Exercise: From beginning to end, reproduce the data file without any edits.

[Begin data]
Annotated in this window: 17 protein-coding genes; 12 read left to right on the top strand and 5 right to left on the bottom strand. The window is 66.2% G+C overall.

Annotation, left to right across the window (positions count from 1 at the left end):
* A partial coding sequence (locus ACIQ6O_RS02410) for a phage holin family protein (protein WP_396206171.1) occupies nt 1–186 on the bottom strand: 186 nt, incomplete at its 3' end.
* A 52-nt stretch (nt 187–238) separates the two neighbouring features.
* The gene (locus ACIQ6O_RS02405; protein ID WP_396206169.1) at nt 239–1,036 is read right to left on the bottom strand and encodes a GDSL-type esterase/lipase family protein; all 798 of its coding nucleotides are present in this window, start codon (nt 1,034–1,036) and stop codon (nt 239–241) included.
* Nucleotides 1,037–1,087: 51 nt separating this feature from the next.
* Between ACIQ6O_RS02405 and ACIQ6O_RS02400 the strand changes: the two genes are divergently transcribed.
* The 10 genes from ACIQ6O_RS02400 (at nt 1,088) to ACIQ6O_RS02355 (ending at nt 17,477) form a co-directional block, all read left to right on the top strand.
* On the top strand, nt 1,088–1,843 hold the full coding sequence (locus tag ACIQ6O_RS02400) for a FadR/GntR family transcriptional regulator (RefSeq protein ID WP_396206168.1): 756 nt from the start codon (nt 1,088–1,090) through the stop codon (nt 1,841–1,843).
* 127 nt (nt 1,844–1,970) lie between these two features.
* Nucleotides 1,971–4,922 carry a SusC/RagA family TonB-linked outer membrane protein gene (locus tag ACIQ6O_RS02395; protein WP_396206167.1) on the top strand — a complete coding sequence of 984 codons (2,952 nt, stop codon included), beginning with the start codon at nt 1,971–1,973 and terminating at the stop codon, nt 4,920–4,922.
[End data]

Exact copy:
Annotated in this window: 17 protein-coding genes; 12 read left to right on the top strand and 5 right to left on the bottom strand. The window is 66.2% G+C overall.

Annotation, left to right across the window (positions count from 1 at the left end):
* A partial coding sequence (locus ACIQ6O_RS02410) for a phage holin family protein (protein WP_396206171.1) occupies nt 1–186 on the bottom strand: 186 nt, incomplete at its 3' end.
* A 52-nt stretch (nt 187–238) separates the two neighbouring features.
* The gene (locus ACIQ6O_RS02405; protein ID WP_396206169.1) at nt 239–1,036 is read right to left on the bottom strand and encodes a GDSL-type esterase/lipase family protein; all 798 of its coding nucleotides are present in this window, start codon (nt 1,034–1,036) and stop codon (nt 239–241) included.
* Nucleotides 1,037–1,087: 51 nt separating this feature from the next.
* Between ACIQ6O_RS02405 and ACIQ6O_RS02400 the strand changes: the two genes are divergently transcribed.
* The 10 genes from ACIQ6O_RS02400 (at nt 1,088) to ACIQ6O_RS02355 (ending at nt 17,477) form a co-directional block, all read left to right on the top strand.
* On the top strand, nt 1,088–1,843 hold the full coding sequence (locus tag ACIQ6O_RS02400) for a FadR/GntR family transcriptional regulator (RefSeq protein ID WP_396206168.1): 756 nt from the start codon (nt 1,088–1,090) through the stop codon (nt 1,841–1,843).
* 127 nt (nt 1,844–1,970) lie between these two features.
* Nucleotides 1,971–4,922 carry a SusC/RagA family TonB-linked outer membrane protein gene (locus tag ACIQ6O_RS02395; protein WP_396206167.1) on the top strand — a complete coding sequence of 984 codons (2,952 nt, stop codon included), beginning with the start codon at nt 1,971–1,973 and terminating at the stop codon, nt 4,920–4,922.